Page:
12. "Imbolc". Newgrange UNESCO World Heritage website. Retrieved 1 June 2011.
  13. photo of Samhain sunrise at the Mound of Hostages "The Stone Age Mound of the Hostages is also aligned with the Samhain sun rise." The sun rises from the same angle on Imbolc.
  14. Murphy, Anthony. "Mythical Ireland – Ancient Sites – The Hill of Tara – Teamhair". Mythical Ireland – New light on the ancient past. Retrieved 15 January 2018.
  15. Brennan, Martin. The Stones of Time: Calendars, Sundials, and Stone Chambers of Ancient Ireland. Inner Traditions, 1994. pp. 110–11
  16. Danaher, Kevin (1972) The Year in Ireland: Irish Calendar Customs Dublin, Mercier. ISBN 1-85635-093-2 pp. 200–229
  17. Koch, John T. Celtic Culture: A Historical Encyclopedia. 2006. p. 287.
  18. Danaher, The Year in Ireland, p.13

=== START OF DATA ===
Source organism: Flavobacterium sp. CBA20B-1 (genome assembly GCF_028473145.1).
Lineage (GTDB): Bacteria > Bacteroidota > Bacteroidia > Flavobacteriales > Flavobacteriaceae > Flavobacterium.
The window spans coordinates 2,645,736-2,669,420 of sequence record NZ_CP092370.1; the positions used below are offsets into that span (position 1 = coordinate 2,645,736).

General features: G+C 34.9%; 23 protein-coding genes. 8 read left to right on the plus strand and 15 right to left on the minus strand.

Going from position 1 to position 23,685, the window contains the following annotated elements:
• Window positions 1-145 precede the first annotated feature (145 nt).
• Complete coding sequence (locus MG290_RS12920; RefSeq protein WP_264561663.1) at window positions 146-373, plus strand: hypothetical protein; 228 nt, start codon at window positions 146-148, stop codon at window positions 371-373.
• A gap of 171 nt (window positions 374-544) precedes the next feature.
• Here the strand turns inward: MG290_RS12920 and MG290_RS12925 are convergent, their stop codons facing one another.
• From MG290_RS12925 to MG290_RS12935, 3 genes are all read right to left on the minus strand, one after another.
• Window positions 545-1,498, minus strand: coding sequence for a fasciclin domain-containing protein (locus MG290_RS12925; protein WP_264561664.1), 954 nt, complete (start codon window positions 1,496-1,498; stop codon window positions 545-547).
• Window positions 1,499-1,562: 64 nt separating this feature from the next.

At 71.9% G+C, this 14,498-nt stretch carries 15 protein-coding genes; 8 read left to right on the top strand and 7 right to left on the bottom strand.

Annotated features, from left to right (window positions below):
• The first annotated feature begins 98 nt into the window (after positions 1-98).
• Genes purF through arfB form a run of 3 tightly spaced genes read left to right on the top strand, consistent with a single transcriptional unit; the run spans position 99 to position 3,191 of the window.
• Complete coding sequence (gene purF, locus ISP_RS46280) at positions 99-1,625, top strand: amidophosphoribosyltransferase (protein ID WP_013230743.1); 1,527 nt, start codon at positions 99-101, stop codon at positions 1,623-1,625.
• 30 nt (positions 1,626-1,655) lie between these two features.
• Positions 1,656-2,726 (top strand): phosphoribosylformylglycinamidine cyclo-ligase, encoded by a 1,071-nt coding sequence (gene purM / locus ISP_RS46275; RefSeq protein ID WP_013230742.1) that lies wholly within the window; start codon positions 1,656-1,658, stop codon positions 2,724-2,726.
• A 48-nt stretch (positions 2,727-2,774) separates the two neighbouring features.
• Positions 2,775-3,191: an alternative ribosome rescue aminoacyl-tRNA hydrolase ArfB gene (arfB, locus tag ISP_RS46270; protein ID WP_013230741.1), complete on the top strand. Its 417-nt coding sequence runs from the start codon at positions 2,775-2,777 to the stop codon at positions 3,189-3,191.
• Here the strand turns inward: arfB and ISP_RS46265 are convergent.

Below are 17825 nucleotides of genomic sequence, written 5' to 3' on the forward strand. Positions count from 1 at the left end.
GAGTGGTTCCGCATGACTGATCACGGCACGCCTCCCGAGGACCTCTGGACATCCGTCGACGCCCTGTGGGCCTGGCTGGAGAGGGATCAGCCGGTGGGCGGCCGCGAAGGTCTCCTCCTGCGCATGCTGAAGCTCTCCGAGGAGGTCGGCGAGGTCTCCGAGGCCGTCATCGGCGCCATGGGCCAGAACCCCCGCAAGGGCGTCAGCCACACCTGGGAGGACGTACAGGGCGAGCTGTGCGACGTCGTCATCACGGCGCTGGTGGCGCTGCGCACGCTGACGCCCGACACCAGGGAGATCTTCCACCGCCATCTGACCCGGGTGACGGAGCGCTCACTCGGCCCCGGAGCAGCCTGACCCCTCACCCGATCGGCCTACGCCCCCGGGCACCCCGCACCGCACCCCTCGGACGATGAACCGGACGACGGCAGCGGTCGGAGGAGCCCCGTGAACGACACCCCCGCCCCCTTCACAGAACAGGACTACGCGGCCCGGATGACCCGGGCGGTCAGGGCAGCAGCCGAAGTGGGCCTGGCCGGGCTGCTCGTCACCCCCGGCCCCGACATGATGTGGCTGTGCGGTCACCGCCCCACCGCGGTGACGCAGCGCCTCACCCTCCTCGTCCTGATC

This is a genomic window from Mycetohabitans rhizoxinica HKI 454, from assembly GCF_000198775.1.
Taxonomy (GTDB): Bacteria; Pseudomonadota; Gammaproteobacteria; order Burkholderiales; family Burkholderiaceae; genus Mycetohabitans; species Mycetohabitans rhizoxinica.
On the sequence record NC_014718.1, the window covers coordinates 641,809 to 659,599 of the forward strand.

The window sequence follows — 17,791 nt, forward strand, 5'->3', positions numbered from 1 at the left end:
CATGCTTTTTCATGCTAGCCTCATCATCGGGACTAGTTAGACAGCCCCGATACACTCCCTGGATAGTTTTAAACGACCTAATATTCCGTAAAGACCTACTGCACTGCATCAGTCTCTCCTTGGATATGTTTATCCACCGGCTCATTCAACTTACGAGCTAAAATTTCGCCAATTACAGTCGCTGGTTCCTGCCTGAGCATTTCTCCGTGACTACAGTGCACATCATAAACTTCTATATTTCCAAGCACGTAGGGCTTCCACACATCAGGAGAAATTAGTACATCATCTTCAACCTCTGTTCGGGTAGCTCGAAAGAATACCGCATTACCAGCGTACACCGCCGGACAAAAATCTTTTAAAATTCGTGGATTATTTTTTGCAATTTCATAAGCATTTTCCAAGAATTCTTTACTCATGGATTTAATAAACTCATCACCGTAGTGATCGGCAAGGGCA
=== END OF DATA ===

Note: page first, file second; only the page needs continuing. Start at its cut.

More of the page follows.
19. Aveni, Anthony F. (2004). The Book of the Year: A Brief History of Our Seasonal Holidays. Oxford University Press, USA. p. 38. ISBN 0-19-517154-3.
  20. McNeill, F. Marian (1959) The Silver Bough, Vol. 1,2,4. William MacLellan, Glasgow
  21. Danaher, The Year in Ireland, p. 15.
  22. Monaghan, p. 41.
  23. Mackenzie, Donald. Wonder Tales from Scottish Myth and Legend (1917). p. 19.
  24. MacKillop, James (1998). Dictionary of Celtic mythology. Oxford University Press. p. 58. ISBN 0-19-280120-1.
  25. Hutton, Ronald (1996). Stations of the Sun: A History of the Ritual Year in Britain. Oxford University Press. pp. 135–138. ISBN 9780198205708.
  26. "Carmina Gadelica Vol. 1: II. Aimsire: Seasons: 70 (notes). Genealogy of Bride. Sloinntireachd Bhride". Retrieved 15 January 2018.
  27. Danaher, The Year in Ireland, pp. 20–21, 97–98
  28. Carmichael, Carmina Gadelica, p. 582